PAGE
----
Financial Daily from THE HINDU group of publications
Saturday, Jun 12, 2004
Agri-Biz & Commodities
Rubber flares up as monsoon hits tapping
Vipin V. Nair
Kochi , June 11
RUBBER growers have never had it so good in the past eight years as prices continued to rule high at Rs 60-plus levels, but major rubber consumers such as tyre makers fear a severe impact on their profitability due to the price rise.
The RSS-4 grade closed at Rs 61.50 per kg and RSS-5 grade at Rs 60.25 kg at the Kochi market on Friday - 50 paise more than Thursday's price.
"There is shortage for sheet rubber in the market because tapping has been affected by continuous rains. I don't think anybody is hoarding the stock now as the current price is very attractive for the growers," a rubber industry official told Business Line.
A dealer in Kottyam said there was severe shortage of RSS-4 grade in the market. "There are buyers ready to take the stock at Rs 62 per kg, but there is no stock," he said.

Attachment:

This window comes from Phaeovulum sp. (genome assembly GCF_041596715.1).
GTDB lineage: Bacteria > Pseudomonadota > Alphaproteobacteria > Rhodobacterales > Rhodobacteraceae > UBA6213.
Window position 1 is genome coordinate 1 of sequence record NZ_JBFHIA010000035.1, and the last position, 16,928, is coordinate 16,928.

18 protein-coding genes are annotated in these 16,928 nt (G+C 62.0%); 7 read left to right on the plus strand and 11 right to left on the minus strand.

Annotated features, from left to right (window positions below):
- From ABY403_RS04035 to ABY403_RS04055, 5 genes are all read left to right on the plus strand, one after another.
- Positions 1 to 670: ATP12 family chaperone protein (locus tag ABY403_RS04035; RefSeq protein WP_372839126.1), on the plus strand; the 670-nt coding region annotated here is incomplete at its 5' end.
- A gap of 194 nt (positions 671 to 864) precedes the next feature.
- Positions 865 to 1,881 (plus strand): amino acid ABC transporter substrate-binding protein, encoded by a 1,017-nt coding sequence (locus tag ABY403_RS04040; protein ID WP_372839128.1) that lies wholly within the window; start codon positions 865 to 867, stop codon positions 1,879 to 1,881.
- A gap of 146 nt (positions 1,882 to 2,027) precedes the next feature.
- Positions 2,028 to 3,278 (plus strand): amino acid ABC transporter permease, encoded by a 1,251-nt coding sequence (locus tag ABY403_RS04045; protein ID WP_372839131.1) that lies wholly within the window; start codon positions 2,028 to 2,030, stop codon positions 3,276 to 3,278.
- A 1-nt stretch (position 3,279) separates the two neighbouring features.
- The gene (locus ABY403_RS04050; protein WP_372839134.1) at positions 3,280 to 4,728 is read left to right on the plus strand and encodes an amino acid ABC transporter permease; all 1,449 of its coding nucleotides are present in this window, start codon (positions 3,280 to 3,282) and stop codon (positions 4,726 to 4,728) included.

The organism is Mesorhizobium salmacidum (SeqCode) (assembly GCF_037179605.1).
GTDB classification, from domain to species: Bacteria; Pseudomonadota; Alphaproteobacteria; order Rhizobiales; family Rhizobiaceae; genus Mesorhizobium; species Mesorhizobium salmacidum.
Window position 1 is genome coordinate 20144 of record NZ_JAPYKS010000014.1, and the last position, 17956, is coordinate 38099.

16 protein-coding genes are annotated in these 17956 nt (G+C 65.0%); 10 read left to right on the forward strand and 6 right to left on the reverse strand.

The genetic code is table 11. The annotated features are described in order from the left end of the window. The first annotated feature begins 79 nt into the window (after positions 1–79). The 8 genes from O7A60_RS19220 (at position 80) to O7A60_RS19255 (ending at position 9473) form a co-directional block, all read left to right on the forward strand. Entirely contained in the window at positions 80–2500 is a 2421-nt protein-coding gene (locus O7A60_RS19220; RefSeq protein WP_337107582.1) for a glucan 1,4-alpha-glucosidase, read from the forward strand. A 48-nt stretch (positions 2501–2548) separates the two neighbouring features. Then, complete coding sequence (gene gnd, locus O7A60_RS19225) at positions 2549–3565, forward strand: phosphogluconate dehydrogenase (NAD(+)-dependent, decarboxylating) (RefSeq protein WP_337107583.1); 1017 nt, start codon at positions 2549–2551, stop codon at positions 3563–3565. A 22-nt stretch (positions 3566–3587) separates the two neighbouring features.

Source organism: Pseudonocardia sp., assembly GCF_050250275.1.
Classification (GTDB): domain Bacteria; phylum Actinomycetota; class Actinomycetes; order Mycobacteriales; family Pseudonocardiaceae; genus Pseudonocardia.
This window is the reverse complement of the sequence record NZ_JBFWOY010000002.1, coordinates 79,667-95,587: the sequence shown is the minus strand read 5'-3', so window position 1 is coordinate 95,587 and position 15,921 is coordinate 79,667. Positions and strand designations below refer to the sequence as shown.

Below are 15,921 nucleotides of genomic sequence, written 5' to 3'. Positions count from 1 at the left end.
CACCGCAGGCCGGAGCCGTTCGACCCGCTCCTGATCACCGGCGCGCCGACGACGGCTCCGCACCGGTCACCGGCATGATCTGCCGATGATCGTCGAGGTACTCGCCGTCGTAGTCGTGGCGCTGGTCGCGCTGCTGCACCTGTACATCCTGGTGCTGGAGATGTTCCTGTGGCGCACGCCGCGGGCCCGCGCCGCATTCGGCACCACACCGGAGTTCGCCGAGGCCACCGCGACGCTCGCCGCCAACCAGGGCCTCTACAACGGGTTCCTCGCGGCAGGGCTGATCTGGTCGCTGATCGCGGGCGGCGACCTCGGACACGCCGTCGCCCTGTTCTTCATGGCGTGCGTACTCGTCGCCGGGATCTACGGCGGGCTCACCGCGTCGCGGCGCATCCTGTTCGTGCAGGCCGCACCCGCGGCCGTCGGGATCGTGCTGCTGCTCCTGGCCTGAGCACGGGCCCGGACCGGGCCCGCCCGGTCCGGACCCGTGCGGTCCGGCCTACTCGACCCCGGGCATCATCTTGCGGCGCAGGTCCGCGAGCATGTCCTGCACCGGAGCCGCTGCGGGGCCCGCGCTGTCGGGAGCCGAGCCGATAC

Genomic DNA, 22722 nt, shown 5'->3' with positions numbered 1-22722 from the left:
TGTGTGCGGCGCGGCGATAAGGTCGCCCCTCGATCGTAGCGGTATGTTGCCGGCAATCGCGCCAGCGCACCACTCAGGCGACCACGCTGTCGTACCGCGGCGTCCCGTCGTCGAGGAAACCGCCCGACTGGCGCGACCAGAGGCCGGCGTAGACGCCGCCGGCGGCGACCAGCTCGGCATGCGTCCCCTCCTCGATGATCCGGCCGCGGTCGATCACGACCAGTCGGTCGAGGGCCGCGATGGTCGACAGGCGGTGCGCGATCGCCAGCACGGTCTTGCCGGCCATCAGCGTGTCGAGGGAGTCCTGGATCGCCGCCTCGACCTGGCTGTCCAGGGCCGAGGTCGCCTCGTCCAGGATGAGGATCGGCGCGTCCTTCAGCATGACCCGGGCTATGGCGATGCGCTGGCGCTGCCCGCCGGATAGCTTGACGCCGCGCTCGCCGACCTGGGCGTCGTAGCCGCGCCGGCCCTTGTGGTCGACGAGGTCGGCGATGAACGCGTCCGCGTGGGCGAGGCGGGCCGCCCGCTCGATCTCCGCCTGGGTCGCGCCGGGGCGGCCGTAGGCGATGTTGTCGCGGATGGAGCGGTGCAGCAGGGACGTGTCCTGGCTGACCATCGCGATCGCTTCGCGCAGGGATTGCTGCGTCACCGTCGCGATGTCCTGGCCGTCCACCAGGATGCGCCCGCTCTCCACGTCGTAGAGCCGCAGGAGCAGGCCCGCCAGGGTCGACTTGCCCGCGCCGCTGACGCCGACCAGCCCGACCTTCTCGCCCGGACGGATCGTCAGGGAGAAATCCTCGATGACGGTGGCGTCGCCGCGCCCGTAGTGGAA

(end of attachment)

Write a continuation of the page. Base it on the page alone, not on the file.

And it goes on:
Since the monsoon started early this year in May instead of June, most of the growers could not do rain-guarding. "I didn't get even one week for the putting the rain guards this year because of the early monsoon," says Prof Paul Mathew, who has a 10-acre plantation.
The rise in rubber prices would hit profitability of tyre makers as they had not gone for any major price hike of tyres, said Mr D. Ravindran, Director-General of Automotive Tyre Manufacturers Association (ATMA).
The tyre industry consumes 3.50 lakh tonnes of rubber every year. The price of RSS-4 grade rubber a year ago was Rs 49.10 per kg. "A ten rupee increase in price means an additional expense of Rs 350 crore for the industry," Mr Ravindran said.
He said most of the tyre makers had already contracted for rubber in view of the shortage during monsoon. "For consumption during April to August, the companies have contracted for 26,500 tonnes," he said.
Most of the tyre companies had rubber stock available for 21-30 days now, as against the normal stock position for 15 days, the ATMA official said. Tyre companies have taken a cautious approach towards procurement these days.
If the monsoon continues unabated, prices could rise further, many dealers said. "I won't be surprised if the price reaches Rs 63-Rs 64 (a kg)," one dealer said.
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